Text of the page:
The Dark Side of the Internet: States Now Imposing Taxes on Businesses Regardless of Physical Presence

10/27/2008

Does your company operate its business over the internet or make sales through its website? Do your customers or other businesses refer business to your website? Depending on the circumstances and the state, you might have inadvertently fallen into an ever-expanding trap of “nexus” with the states where your customers or the referring businesses are located. Nexus is the little term with a big impact that means you’re doing business in a state and it can exist regardless of whether you have a physical location in that state. A nationwide wave of lawsuits and challenges – from the likes of Amazon.com, StubHub, and e-Bay to name a few – is currently underway regarding the issue of whether an online business has nexus with a state for tax purposes.

The determination of whether a company has nexus with a state should be straight forward. You’re either doing business in the state or you’re not, right? Sometimes that is true. But combine outdated United States Supreme Court precedent, rapidly developing technology, sophisticated tax planning, and revenue-hungry states – and the result is one of the most litigated and complicated areas of state tax jurisprudence. Often, nexus is the entire basis for a state’s case against a taxpayer.

The New York Law.

In April 2008, the State of New York enacted a law that requires certain online retailers to collect sales tax even though the retailer does not have a physical presence in the state. Under the new law, an online retailer is required to collect sales tax on its sales if it pays a commission or other consideration to New York residents that provide referrals for the retailer. This is a substantial part of the way that “e-tailers” and multi-level marketing programs generate their revenue. Often, the profit margins are slim. Add a 5 to 9% tax, and the profit margins are nonexistent.

The controversy around the New York law hinges on the well-recognized cornerstone of U.S. constitutional sales tax jurisprudence that a taxpayer must have substantial physical presence (i.e., nexus) before a state may require the taxpayer to collect sales tax. Case law is clear that maintaining an office, hiring employees, or having agents in a state establishes a sufficient physical presence. The State of New York takes the position that the New York residents that make referrals are, in effect, independent contractors of, and affiliated with, the online retailer. Given the obvious impact of this type of law, Amazon.com and Overstock.com immediately filed lawsuits challenging the constitutionality of the New York law.

The Ripple Effect.

Many states have not known how to respond to the New York law, though some states have embraced the approach, while others have rejected it. In July, the California State Board of Equalization (SBOE), which is the agency charged with enforcing the California’s sales tax laws, concluded that referrals by California residents, alone, would not give rise to nexus with California. In reaching its conclusion, the SBOE stated no nexus would exist because the residents were making referrals for their own personal benefit – not for Amazon.com, Overstock.com, or any other retailer. This conclusion was not rooted in any federal or Supreme Court precedent, so uncertainty remains whether other states will adopt the New York approach or the California approach.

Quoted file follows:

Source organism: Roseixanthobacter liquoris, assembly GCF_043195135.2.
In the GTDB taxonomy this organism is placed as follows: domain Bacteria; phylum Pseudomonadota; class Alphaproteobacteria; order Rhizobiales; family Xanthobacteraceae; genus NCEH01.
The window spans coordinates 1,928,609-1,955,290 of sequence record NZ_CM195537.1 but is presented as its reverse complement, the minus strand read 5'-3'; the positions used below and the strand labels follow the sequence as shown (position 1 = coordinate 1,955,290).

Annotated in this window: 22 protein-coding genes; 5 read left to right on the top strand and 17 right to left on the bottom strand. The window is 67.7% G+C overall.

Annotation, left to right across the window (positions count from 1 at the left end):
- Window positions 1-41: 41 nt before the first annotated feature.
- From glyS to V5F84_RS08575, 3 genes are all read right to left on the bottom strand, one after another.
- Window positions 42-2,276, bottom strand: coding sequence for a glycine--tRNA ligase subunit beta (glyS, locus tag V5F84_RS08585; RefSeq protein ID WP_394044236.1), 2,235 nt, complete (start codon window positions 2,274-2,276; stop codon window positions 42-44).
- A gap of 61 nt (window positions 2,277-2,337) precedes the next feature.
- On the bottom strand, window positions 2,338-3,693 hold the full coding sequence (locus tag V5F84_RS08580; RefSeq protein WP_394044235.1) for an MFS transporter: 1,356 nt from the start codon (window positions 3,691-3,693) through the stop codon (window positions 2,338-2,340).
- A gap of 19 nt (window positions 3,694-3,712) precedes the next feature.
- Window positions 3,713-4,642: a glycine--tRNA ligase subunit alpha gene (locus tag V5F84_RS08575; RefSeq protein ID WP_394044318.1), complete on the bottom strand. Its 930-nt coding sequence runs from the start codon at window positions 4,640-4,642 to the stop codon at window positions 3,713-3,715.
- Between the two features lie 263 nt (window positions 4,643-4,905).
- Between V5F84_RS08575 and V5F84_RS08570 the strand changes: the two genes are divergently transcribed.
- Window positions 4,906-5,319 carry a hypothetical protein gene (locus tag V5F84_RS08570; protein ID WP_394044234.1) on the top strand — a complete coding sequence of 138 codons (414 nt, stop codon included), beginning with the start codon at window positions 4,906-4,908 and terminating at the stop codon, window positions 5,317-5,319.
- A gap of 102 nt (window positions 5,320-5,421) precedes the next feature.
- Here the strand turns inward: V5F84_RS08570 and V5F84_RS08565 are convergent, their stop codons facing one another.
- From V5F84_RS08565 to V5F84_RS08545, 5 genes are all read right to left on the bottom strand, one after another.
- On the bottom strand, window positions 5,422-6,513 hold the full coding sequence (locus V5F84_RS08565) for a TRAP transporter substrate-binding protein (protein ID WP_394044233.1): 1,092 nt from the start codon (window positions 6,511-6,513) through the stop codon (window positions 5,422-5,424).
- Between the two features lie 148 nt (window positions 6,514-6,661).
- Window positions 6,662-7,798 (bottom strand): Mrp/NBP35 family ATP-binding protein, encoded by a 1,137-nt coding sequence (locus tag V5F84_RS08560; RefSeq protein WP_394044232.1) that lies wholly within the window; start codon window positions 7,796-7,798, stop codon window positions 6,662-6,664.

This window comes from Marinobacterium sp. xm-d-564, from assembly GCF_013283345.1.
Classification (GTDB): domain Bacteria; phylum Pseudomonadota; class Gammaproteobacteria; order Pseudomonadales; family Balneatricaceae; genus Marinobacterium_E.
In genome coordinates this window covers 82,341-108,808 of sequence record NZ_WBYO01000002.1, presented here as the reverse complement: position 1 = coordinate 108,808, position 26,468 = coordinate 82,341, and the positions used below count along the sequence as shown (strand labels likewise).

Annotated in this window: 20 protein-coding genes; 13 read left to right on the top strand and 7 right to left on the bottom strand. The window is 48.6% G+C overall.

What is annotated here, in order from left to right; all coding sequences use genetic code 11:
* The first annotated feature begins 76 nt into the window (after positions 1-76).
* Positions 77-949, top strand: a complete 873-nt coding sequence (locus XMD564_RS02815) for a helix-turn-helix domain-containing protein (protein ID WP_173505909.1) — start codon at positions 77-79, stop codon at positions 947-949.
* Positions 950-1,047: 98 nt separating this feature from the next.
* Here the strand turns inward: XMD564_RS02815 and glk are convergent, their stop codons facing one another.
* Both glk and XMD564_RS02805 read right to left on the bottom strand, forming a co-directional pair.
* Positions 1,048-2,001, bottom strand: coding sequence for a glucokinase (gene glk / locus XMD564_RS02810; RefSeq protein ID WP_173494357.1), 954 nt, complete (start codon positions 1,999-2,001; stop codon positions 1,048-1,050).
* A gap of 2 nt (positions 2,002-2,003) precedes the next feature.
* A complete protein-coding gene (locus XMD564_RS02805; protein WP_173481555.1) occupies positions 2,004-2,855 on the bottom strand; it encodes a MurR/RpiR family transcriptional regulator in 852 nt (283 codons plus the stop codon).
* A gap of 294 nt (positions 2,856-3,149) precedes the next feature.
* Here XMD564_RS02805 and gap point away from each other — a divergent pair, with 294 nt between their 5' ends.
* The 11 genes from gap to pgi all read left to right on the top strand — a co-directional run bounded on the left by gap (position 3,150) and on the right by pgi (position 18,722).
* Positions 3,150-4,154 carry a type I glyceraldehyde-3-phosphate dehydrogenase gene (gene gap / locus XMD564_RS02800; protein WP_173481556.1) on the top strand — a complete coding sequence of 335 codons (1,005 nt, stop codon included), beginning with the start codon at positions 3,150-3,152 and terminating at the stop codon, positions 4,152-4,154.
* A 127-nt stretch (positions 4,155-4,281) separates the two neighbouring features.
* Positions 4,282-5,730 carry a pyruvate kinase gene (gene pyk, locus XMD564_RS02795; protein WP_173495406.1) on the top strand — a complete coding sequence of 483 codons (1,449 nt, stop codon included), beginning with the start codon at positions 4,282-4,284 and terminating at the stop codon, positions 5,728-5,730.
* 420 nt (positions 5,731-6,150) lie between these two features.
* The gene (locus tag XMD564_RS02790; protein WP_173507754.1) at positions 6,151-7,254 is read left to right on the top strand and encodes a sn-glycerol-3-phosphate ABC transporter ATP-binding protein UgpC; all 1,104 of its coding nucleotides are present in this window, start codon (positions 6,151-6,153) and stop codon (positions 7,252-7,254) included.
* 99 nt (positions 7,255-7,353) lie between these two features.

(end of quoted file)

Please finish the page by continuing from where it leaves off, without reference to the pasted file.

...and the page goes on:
Unlike California, some states and municipalities have increased their enforcement and collections of other types of taxes. For example, the City of Chicago is suing eBay, Inc. (an online auctioneer) and StubHub, Inc. (an online ticket vendor/broker) to collect amusement taxes on all tickets sold online for Chicago entertainment events. In Georgia, the City of Atlanta has sued numerous online travel companies to collect unpaid hotel and occupancy taxes. As e-commerce continues to grow, determining how to tax online vendors will continue to remain a hot issue.

The Seemingly Innocent Questionnaire.

Have you ever received one of those irritating but harmless-looking business questionnaires from a state? Sometimes you’ll even notice that it asks for the company’s website and how the company receives referrals for business. As you may know, we refer to these little forms as tax “tar babies.” They seem harmless. But if you ignore them, the state will presume your presence in the state. On the other hand, if you do not believe you have nexus, you have to be careful of your responses to the questionnaire. The nexus questionnaire may be the primary basis for a state’s assertion that you have nexus with the state.

Technology is developing light years faster than the tax laws. Courts and states are being faced with issues that simply were not contemplated ten or twenty years ago. With declining tax revenues, New York, Chicago, Atlanta, and several other tax authorities have begun turning to what they see as an untapped market of tax revenue. They want their slice of the e-commerce pie. Until a streamlined nexus standard is adopted by the States, or established by Congress or the Supreme Court, the nexus uncertainty will continue.

Other Nexus Issues.

Online business is only one of many activities that can create nexus issues and planning opportunities for companies. For example, owning a partnership interest in an out-of-state partnership creates nexus in some states. For other states, the business operations of an out-of-state affiliate may be attributed to a company through an “alter-ego” theory. Hosting software on an out-of-state server can also result in a tax trap for the unwary if the server location is not carefully analyzed. All of these issues can be problematic, but careful planning can often avoid unintended tax consequences.

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